W3C home > Mailing lists > Public > public-linked-json@w3.org > January 2012

Re: compact-0009

From: Dave Longley <dlongley@digitalbazaar.com>
Date: Fri, 06 Jan 2012 19:08:37 -0500
Message-ID: <4F078D05.1060001@digitalbazaar.com>
To: public-linked-json@w3.org
On 01/06/2012 02:13 PM, Gregg Kellogg wrote:
> CCing public-linked-json part way through the conversation. The immediate question is about compaction output representation of a specified context, but there is more at the end about general test strategies, and if we are testing the API directly, or a web-services representation.
> Gregg
> On Jan 6, 2012, at 9:16 AM, Dave Longley wrote:
>> On 01/05/2012 08:33 PM, Gregg Kellogg wrote:
>>> [snip]
>>> One more thing, Given that we're specifying the context as a file, it might make more sense to do referenced contexts, as follows:
>>> {
>>>    "@context": "compact-0009-context.jsonld", // using relative addressing.
>>>    "@id": [
>>>      {
>>>        "homepage": "http://john.doe.org/",
>>>        "name": "John Doe"
>>>      },
>>>      {
>>>      }
>>>    ]
>>> }
>> I assume you just mean as the input to the test (vs. the output). I'm
>> not sure if we want to require the context resolution feature as a
>> prerequisite for testing the other features. But, I guess we could do it
>> that way... thought it means I actually have to write a context resolver
>> for our C++ implementation :P.
> Perhaps we can have some test modes where the context is specified by value, but the question is what should the output look like when invoked via that API? Given that the API tests using objects for both input and context, it makes sense that the content of the context object is effectively merged to the output. The test is structured somewhat differently, as files are given for input, context and output. We should probably make clear in the test-suite documentation that it is testing the API, and that input, context, and frame inputs are to be turned into JSON objects prior to invoking the API.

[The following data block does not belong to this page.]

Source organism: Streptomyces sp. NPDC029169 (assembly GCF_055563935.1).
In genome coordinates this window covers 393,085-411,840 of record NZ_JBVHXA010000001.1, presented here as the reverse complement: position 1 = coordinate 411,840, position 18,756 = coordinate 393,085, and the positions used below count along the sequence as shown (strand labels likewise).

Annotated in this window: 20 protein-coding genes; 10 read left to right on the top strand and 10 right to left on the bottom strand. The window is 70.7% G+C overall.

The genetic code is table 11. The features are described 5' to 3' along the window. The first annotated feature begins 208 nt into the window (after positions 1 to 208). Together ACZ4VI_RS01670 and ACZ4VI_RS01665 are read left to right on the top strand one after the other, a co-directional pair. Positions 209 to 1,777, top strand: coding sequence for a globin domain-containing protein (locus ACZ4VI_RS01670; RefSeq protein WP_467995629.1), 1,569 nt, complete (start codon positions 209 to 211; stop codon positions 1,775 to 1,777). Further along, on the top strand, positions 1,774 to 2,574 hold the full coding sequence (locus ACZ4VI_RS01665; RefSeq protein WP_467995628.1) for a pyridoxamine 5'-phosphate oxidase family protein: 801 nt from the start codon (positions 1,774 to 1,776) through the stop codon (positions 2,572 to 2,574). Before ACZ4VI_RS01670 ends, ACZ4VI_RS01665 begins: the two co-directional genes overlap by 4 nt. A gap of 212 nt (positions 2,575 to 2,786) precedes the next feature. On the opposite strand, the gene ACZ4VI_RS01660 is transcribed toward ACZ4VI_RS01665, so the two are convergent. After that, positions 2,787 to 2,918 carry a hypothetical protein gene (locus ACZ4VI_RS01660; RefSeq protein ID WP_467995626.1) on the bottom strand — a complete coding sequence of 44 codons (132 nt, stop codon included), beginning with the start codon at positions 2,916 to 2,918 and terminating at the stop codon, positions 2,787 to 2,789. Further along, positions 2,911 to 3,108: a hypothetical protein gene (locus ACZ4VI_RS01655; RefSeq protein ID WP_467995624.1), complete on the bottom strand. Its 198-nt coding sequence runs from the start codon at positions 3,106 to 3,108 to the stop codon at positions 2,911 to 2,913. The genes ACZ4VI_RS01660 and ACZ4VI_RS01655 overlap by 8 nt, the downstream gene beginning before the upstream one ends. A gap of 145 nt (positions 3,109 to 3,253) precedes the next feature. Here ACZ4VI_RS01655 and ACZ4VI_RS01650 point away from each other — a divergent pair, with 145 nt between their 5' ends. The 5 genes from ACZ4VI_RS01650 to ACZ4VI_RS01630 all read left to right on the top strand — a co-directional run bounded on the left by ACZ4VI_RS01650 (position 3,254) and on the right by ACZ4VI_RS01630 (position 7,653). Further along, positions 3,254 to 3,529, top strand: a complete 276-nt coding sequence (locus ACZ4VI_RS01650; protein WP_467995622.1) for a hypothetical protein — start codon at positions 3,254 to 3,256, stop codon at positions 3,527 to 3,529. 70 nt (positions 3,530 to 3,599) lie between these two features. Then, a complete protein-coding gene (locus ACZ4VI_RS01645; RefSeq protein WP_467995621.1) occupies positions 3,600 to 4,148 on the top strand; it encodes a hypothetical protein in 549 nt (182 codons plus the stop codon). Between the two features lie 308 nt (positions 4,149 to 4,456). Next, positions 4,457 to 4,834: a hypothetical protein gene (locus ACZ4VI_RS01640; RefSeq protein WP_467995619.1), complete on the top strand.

Yes, that should be documented. Currently, to use the test suite, you 
need to write a small testing harness to do that conversion before 
passing test data to your processor.

> Of course, it's not clear that the test-suite tests the API directly, which would also need to look for exceptions and handle triples provided via callback. This certainly presents some issues for a remote testing infrastructure, which would want to invoke the APIs directly. Easy enough for a JavaScript implementation, but other implementations will need some form of web-services bridge that would retrieve the data over HTTP and mock the API in JavaScript. At any rate, we do need to ensure we've described the requirements for an HTTP interface to the expand/compact/frame/normalize/RDF features.

I'm not sure what the final plan is for how this test-suite will work 
over HTTP; the tests from jsonld.js were just there to get things 
rolling. We could set this up so that you can easily fetch all the tests 
from json-ld.org using whatever custom test-suite software you write for 
your own processor -- or we can require implementors to write their own 
HTTP interface that the test-suite can hit in order to produce a result.

Dave Longley
Digital Bazaar, Inc.
Received on Saturday, 7 January 2012 00:09:14 UTC

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